The first few pages are a narrative of an hour or more of him struggling at school (struggling with his ADHD. How is THAT funny. It's funny because Joey's oh, so smart, with a smart-alec comment he repeats throughout; when anyone asks a question, he says: "Can I get back to you on that?" as he continues his antics.

Okay, I apologize, in retelling this I probably butchered it. But, trust me, it's funny.

It's his appropriate response in an inappropriate manner.

Sigh, I think I'll stick to the heavy heartbreak and misery.

Eileen said...

I believe humor is one of the hardest things to write. There is a great quote by Sol Saks (he wrote Bewitched) Writing humor is like stripping. Everyone can do it, but not everyone should.

Lisa said...

I think I'm a fan of the tragic turned comic. It seems to me the writers I think are funny tend toward dark humor. Funniest books I've read over the last few years were written by:

David Mitchell - Black Swan Green (one of my new favorite ever books, an early 80s English sort of Catcher in the Rye)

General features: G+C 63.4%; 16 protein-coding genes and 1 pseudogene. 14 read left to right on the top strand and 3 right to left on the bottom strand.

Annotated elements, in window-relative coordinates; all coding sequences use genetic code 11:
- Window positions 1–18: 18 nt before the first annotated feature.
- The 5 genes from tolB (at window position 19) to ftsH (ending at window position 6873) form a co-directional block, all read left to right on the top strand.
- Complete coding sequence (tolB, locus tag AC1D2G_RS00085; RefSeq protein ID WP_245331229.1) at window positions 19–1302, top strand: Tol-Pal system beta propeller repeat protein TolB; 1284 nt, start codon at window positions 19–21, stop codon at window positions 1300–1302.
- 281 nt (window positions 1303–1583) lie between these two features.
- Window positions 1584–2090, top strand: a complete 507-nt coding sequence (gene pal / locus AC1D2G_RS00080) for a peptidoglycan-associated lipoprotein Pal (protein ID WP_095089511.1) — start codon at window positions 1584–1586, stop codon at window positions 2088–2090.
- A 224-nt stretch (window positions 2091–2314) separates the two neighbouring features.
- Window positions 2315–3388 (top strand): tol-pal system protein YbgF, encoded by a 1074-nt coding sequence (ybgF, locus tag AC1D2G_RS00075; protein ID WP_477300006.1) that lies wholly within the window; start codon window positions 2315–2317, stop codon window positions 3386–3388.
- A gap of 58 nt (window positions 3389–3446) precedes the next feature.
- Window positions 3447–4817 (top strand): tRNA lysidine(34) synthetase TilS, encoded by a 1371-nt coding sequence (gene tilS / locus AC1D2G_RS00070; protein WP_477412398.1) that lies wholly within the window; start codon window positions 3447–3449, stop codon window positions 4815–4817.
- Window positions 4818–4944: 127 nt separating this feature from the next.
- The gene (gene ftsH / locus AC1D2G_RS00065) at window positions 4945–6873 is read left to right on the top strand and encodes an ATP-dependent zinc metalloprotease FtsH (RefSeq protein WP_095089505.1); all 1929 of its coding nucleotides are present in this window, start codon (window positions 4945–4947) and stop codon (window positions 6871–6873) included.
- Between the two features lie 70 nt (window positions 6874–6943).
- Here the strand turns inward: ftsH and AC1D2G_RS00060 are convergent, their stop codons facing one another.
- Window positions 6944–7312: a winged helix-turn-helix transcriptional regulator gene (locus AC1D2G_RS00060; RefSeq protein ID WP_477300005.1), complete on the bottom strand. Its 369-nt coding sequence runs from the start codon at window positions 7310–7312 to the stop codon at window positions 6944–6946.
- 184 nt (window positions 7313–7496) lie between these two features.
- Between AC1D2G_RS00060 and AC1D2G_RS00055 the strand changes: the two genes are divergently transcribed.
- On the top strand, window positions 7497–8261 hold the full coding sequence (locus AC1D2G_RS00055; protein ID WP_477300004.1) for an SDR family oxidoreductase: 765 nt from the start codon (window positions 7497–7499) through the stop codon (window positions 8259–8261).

Christopher Moore - All of them, but my favorites are Lamb and The Stupidest Angel

Mark Haddon - Both books

Chuck Palahniuk - All of them, but the first few especially

Augusten Burroughs

David Sedaris

Nick Hornby - How to Be Good

I seem to lean toward English humor and memoirs and essays written by gay guys, apparently.

Oddly enough, I don't seem to have any books written by women that I thought were funny (although someone is bound to come up with one and I'd like to read it!). I suspect that readers tend to be more accepting of flawed male characters than they are of flawed female characters. It's ok for them to be promiscuous, terrible at relationships and irresponsible, but we don't seem to like it as much when women are that way. Now I would like to read about women like that because I know we - ahem - I mean they are out there :)